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Sat Mar 30, 2019, 12:22 PM

California's Super Bloom

https://www.nytimes.com/2019/03/29/opinion/california-super-bloom-.html

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Response to Botany (Original post)

Sat Mar 30, 2019, 12:28 PM

1. What are these - poppies?

It's amazing that there's so little variety, given that the flowers are growing wild. If this were a poppy farm it would be understandable, because somebody planted them there. But these are all volunteers, and the seeds were dormant for several years too.

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Response to FakeNoose (Reply #1)

Sat Mar 30, 2019, 01:48 PM

4. All California poppies.

In other places, you'll see fields of yellow mustard flowers, brought here by the Spanish explorers, who scattered them to mark their route. since then, they have spread wildly and can cover entire hillsides along the coastal mountains. Other flowers also grow, Lupines, at higher elevations, and many others. Mustard and Poppies are the showiest, though, after very wet winters.

Here is a photo of mustard and lupine in the super bloom:



And here's one showing all three:

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Response to MineralMan (Reply #4)

Sat Mar 30, 2019, 02:04 PM

5. Wow

 

Thanks for sharing

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Response to MineralMan (Reply #4)

Sat Mar 30, 2019, 03:53 PM

9. I would so love to see your final photo in real life. The colors, oh my

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Response to Hekate (Reply #9)

Sat Mar 30, 2019, 04:09 PM

10. I know. The town I grew up in was surrounded by large hills and

even some mountains. Every few years, we'd get a display like that. Everyone in the valley it was in enjoyed the colorful view for the few days that it was there. It's sort of a unique thing in southern and central California, and happens just some years, although lesser displays are seen every spring.

That photo was taken in the Carrizzo Plain area in central California. It's well known for its spring wildflowers.

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Response to FakeNoose (Reply #1)

Sat Mar 30, 2019, 03:02 PM

7. Those are California Poppies

They are native to the area. Incredible, isn't it? I've transported them to Arkansas because I love them so much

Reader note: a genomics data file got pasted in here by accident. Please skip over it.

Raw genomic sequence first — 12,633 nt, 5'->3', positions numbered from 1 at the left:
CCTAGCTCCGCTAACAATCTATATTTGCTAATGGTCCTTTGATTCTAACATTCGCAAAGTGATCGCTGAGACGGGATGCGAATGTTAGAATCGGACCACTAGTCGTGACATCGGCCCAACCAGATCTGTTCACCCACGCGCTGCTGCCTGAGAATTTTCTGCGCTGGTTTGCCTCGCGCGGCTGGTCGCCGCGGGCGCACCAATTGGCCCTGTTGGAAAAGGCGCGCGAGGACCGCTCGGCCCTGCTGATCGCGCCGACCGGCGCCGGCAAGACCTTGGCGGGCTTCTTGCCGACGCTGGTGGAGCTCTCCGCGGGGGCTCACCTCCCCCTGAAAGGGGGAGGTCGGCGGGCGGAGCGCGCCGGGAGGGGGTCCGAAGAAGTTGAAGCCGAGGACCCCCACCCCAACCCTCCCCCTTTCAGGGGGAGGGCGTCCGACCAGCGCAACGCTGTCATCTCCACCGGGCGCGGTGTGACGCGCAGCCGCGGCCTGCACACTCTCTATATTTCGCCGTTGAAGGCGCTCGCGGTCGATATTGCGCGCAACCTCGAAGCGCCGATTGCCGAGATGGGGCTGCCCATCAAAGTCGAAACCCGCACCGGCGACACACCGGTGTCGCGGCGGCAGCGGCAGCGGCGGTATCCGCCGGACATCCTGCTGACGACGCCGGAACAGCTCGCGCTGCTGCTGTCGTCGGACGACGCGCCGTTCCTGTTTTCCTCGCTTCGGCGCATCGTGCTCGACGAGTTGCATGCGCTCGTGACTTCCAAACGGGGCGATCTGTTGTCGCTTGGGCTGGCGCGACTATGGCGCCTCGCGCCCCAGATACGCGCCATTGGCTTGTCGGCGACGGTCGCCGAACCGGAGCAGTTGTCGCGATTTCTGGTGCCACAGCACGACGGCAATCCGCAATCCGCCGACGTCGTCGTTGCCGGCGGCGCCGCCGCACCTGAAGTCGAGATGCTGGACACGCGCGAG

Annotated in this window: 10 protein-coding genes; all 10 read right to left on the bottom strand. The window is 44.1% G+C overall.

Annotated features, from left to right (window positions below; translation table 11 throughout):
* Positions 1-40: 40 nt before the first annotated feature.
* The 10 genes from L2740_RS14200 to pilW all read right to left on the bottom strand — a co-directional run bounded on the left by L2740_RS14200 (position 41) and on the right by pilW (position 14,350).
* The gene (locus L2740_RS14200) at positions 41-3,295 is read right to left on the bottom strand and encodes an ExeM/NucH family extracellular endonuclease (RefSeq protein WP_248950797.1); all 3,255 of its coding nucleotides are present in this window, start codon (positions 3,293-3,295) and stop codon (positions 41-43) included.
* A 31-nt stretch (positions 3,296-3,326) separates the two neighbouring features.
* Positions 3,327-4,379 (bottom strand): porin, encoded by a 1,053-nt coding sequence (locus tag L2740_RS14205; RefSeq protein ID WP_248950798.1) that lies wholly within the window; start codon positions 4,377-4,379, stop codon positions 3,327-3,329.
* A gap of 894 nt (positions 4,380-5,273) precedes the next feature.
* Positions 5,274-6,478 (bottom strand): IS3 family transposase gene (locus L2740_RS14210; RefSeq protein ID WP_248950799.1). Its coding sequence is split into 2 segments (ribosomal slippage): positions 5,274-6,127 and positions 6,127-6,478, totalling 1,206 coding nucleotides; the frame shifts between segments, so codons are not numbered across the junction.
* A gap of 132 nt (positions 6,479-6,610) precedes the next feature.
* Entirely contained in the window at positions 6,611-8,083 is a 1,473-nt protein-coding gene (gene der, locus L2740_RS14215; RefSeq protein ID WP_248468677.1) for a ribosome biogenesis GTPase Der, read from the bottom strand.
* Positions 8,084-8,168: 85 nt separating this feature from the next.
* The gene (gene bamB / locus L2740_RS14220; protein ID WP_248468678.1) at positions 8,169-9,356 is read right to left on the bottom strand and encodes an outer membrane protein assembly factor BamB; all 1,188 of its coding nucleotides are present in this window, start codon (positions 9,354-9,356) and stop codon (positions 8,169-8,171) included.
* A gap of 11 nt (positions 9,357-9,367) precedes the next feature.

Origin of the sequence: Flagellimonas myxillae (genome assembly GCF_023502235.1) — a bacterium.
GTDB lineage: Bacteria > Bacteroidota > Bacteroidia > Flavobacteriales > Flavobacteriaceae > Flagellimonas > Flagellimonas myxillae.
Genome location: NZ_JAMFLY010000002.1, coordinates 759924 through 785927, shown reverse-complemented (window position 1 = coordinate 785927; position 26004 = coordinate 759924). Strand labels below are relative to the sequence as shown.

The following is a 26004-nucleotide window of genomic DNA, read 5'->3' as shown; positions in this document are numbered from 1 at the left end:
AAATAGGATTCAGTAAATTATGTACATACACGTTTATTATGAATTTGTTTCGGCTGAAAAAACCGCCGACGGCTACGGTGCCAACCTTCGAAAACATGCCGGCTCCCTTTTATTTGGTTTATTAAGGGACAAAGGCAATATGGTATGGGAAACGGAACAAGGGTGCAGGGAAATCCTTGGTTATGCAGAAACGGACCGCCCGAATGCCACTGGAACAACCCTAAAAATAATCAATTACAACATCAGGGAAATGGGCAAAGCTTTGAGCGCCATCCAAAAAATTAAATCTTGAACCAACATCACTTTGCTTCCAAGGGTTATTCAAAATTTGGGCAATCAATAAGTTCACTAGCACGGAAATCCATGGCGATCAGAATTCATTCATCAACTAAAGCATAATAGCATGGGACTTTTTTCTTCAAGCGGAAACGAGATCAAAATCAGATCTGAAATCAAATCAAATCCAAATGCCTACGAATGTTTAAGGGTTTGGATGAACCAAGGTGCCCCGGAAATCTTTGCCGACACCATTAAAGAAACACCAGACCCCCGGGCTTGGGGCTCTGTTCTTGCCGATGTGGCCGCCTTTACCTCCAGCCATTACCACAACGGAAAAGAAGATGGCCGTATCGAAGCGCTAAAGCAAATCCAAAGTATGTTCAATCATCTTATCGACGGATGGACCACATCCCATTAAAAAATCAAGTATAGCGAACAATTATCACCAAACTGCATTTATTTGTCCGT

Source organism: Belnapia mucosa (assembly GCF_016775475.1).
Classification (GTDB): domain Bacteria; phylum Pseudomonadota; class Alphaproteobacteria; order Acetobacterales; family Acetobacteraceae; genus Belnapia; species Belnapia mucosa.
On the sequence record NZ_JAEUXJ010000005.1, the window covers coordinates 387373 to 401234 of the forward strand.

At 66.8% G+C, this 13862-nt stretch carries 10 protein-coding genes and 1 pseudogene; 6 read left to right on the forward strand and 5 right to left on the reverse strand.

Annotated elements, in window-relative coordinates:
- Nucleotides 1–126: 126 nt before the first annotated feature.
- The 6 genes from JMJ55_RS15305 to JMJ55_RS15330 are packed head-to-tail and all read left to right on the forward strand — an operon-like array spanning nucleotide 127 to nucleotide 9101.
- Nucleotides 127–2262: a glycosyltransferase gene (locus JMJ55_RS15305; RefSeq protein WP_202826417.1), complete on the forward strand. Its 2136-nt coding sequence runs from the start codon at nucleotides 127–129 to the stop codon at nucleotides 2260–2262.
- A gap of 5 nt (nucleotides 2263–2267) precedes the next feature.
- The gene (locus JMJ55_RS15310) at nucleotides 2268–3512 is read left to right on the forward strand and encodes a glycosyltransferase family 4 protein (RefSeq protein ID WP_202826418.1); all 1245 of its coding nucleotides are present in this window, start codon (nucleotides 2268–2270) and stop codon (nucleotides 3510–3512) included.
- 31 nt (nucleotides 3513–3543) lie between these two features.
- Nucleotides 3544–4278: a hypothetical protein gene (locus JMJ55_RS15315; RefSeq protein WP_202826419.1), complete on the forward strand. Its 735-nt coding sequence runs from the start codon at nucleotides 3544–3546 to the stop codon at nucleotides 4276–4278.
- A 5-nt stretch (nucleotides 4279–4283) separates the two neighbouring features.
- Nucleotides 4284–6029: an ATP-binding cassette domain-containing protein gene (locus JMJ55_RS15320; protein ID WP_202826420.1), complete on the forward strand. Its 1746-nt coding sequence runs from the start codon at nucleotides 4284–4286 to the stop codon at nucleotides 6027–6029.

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Response to FakeNoose (Reply #1)

Sat Mar 30, 2019, 03:50 PM

8. Poppies self-seed like mad as their pods burst. I am looking forward to more on my property ...

...in the coming years as I got them started this year near the spot-irrigation sprinklers. Once the original plants mature they will seed themselves into the non-irrigated areas and Mother Nature should do the rest.

There are lupines growing in the empty lot across the street, but I can scarcely see them except close up because of the tall non-native weeds they are growing in -- so much for variety. The first time I ever saw purple lupine I was driving past a barren-looking rocky area on Baseline in Cucamonga. They had no competition and just about knocked my eyes out they were so vivid.

These beautiful flowers are also known as fire-followers. The rain has to eventually follow the fires, of course, but the way has been cleared. The hills that remained so blackened by the Thomas Fire over a year ago have finally greened and are glowing with wild mustard along the coast. The foothills around my home are green again, and the mustard looks like splashes of sunlight.

Sorry -- I'm a little rapturous about the spring this year.

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Response to Botany (Original post)

Sat Mar 30, 2019, 12:34 PM

2. beautiful-- I remember a spring years ago with another super bloom in the desert. incredible!!

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Response to Botany (Original post)

Sat Mar 30, 2019, 12:42 PM

3. We use to live in Twin Oaks which is 18 mile into the mountains from Caliente on Caliente Creek.

 

We were thirty miles from Bakersfield, thirty miles from Tehachapi and and thirty miles from Lake Isabella. Smack dab in the middle of the boonies on twenty acres.

There were about 1200 people in a 20 square mile area.

One year we had a super bloom. Were covered with wild flowers.

I was a docent at a place where there were Native American rock paintings. I had to study the history of the area. I read about General Freemont coming through the Caliente Creek area in 1849 and he was very impressed with all the wild flowers he saw there.

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Response to Botany (Original post)

Sat Mar 30, 2019, 02:57 PM

6. Just went and the it is better than the pictures

What’s impressed me the most, is the miles we drove seeing wildflowers. Most not this vivid or dense, but lots of smaller patches for about an hour of driving. I actually took a few similar pictures as above. The top one is the California Poppy reserve near the peak of the Grapevine in California.

A little tidbit, I stayed in Taft at a nice small hotel. Turns out it is an oil town!! I drive a plug in Prius and I was nervous but all was great.

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